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There’s a ton of soulless marketing department Twitter accounts out there, so it’s refreshing to see some real dialog from project management. As Joe Ambeault offers under the Verizon @FiOSTV banner. And a few days back he essentially confirmed they intend to “certify” several off-the-shelf eSATA drives, such as the 1TB Western Digital solution, to expand DVR recording capacity. Maybe not as timely as customers would have liked, but now you know it’s in the works. A sampling of related tweets:

dish-922s-app-store

Seems the blogosphere got itself into a bit of a lather upon learning DISH and Google were collaborating on set-top box functionality, including search and YouTube video. But anyone who follows DISH/EchoStar shouldn’t be entirely surprised… Just check out the picture I shot of DISH’s app store (above) at CES 2009 on their yet-to-be-released VIP 922 DVR. Featuring a Google tile. It’s unclear if the recent “news” represents merely the piloting of an enhanced Google app, or a more significant Android-based set-top experience (as many have concluded). Regardless, the broadcast and broadband lines are quickly blurring. And DISH surely needs to do something dramatic to recoup the hundreds of millings they’ll soon (?) be depositing at the First National Bank of TiVo.

TiVo, blah blah, TiVo, blah blah blah. Let’s move on to something important, like March Madness. ;)

With the best month in college basketball kicking into gear, I thought I’d take a look at my options for following all of the NCAA action. First up is the official March Madness On Demand Player from CBS Sports. The powers that be keep adding features to the MMOD player, and no wonder. CBS brings in tens of millions in revenue, and last year streamed roughly 6.5 million hours of March Madness video. New this year, CBS Sports is adding a picture-in-picture feature and real-time overlay stats. As before, you can choose between Silverlight and Flash players (Silverlight for higher quality video), listen to Westwood One radio broadcasts, and access game highlights and archives.

Speaking of archives, the NCAA has also launched its own site, the NCAA Vault, with a library of archived tournament games from the last decade. Need to get in the mood for a big game, or engage in a little trash talking? You can use the site to find clips of your favorite teams and players of yesteryear, and the Vault includes integration with Facebook and Twitter so you can post links to specific time codes and share your favorite blocks, dunks, and fast breaks. (Kudos to Thought Equity Motion, which powers the service.)

Of course if you’re in front of your TV at home, not only can you watch this year’s games live, but you can also see March Madness highlights via numerous VOD sources. Last year the major cable and telco providers got into the game with VOD offerings, and presumably this year will be no different.

Which brings us to mobile. CBS debuted a March Madness iPhone app last year for viewing live games. It only works over Wi-Fi, which has its drawbacks, but at least it’s something. So far, however, there doesn’t appear to be an Android complement. I’ve found a couple Android apps for tracking scores (NCAA Basketball Scoreboards, and the free College Basketball Live), and a company call Pure Concepts just launched a PocketBracket app for the iPhone (an updated version) and Android devices (new) today. Unfortunately, live Android streaming looks like a no-go. What, me worried? Nah, I’ll make do with my TV and netbook. Bring on the Madness!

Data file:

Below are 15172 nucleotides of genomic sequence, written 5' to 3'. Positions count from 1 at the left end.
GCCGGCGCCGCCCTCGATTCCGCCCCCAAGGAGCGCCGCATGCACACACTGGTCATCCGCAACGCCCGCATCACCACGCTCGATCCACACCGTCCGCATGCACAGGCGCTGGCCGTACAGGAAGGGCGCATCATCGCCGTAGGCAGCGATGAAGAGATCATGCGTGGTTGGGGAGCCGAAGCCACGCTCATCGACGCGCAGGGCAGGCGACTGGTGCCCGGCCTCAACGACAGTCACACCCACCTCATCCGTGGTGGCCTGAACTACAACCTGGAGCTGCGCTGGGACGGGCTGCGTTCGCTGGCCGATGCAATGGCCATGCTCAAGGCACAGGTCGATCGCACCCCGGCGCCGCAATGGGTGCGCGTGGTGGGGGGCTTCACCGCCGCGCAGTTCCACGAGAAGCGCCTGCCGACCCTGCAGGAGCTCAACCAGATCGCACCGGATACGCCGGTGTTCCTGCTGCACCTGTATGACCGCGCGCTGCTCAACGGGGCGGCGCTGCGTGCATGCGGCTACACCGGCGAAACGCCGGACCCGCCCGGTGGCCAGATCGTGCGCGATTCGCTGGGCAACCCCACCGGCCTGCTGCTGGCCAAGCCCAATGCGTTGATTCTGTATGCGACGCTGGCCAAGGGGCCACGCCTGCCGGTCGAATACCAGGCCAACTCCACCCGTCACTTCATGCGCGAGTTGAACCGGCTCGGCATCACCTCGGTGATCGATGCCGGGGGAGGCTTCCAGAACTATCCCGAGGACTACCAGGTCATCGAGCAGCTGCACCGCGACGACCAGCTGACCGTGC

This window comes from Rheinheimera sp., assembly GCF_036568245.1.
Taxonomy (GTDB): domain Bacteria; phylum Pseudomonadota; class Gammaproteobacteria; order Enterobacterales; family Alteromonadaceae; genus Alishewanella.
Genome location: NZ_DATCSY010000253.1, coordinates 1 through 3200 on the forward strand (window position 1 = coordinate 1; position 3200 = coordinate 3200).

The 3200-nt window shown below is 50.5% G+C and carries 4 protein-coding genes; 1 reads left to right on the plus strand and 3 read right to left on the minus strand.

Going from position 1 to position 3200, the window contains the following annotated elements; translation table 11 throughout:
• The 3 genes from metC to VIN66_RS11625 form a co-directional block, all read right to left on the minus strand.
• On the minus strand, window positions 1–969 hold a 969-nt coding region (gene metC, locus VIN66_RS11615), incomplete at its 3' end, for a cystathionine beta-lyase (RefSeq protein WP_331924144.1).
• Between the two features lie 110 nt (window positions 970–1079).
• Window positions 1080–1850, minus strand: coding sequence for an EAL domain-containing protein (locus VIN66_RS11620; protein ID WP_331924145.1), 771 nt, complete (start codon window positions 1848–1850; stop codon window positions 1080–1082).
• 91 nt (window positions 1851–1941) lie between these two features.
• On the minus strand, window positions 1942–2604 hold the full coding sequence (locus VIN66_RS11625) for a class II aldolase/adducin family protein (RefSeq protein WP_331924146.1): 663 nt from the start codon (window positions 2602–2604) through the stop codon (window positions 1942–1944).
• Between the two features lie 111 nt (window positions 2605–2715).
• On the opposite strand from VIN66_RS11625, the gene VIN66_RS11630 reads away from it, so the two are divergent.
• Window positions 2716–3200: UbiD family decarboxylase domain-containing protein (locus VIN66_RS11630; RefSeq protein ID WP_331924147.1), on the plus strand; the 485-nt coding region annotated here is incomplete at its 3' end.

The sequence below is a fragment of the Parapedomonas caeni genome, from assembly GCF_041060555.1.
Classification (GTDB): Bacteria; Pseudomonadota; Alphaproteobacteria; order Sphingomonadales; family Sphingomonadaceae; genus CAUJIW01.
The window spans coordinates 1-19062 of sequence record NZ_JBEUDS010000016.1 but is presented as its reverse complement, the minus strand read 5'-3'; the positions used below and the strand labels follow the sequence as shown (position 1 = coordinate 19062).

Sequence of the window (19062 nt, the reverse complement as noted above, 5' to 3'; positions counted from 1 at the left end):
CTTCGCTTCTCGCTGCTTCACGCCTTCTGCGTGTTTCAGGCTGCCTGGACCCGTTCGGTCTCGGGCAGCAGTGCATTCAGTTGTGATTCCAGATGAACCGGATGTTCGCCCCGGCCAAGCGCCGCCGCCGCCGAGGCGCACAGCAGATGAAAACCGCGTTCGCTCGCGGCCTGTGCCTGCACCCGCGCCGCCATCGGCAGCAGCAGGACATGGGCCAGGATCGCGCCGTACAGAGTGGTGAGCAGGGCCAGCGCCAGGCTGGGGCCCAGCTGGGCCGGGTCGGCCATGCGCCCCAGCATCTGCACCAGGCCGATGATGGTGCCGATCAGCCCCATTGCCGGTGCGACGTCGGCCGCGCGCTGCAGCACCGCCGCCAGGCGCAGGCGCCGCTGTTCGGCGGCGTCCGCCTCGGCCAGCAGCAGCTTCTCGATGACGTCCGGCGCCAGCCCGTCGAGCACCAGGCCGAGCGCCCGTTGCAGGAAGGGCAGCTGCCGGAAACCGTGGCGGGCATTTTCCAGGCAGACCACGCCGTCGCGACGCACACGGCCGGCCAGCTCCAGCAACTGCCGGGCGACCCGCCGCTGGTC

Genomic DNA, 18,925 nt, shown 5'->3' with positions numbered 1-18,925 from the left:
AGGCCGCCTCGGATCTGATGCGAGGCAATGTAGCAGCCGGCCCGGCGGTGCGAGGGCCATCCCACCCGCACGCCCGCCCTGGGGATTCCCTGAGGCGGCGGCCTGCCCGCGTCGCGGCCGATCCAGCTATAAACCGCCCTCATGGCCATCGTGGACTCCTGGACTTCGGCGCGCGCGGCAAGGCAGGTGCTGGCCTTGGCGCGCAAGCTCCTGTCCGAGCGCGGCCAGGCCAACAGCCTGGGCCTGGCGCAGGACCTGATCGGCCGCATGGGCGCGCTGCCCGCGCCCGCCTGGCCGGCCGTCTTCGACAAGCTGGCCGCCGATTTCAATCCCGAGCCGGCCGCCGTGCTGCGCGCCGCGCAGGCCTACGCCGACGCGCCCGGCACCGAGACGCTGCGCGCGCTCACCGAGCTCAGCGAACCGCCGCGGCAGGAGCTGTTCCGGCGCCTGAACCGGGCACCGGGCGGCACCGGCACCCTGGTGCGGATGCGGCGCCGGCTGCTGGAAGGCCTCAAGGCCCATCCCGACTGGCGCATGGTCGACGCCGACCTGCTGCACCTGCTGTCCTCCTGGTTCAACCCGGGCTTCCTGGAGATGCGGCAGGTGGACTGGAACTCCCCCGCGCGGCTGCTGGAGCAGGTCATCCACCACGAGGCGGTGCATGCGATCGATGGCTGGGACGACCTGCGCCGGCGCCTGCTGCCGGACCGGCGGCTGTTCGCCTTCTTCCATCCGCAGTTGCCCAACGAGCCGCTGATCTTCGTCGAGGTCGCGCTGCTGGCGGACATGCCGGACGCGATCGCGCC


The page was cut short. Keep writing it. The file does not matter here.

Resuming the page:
The Pogoplug Giveaway

Dave Zatz —  February 26, 2010

In honor of Michael Bolton, we’re giving away a first generation Pogoplug today. It’s an interesting bring-your-own-drive network storage solution, at a great price without service fees and featuring one of the quickest, easiest initial installs ever. It realizes many aspects of my personal cloud vision, yet the Pogoplug wasn’t exactly the right solution for me. But it, along with its multiple clients (Win, OS X, web, iPhone), might be right for you. Entering the giveaway is as easy as it gets, simply leave a comment below. (US residents in the lower 48 only, please.) I’ll choose the Pogoplug winner at random in a few days.

Cablevision Channels Zeevee?

Dave Zatz —  February 25, 2010 — 3 Comments

Cablevision has always danced to the beat of a different drummer. Unfortunately, their ambitious (and quite logical) network DVR was tied up in a costly, multiyear battle with the studios. Now they’re at it again and will surely ruffle feathers as they pilot a “PC to TV Media Relay” service this summer. Basically, Windows software captures the audio and video from a PC to ultimately present the content via a television. However, unlike say a SlingCatcher or Netgear’s Push2TV software-to-set-top screenscraping, this feed is transmitted back up to Cablevision’s headend and broadcast back down as a private channel on one’s cablebox. Which is more reminiscent of the original ZvBox that utilized coax and clear QAM for in-home distribution. Piping the feed beyond the home does seem a bit inefficient. But it’s surely cheaper than replacing or retrofitting every broadband modem and/or cablebox. But where’s the controversy, you ask? Beyond personal photos and videos, you know this service is best suited for watching Hulu on the big screen. And their dinosaur studio genes naturally fear evolution.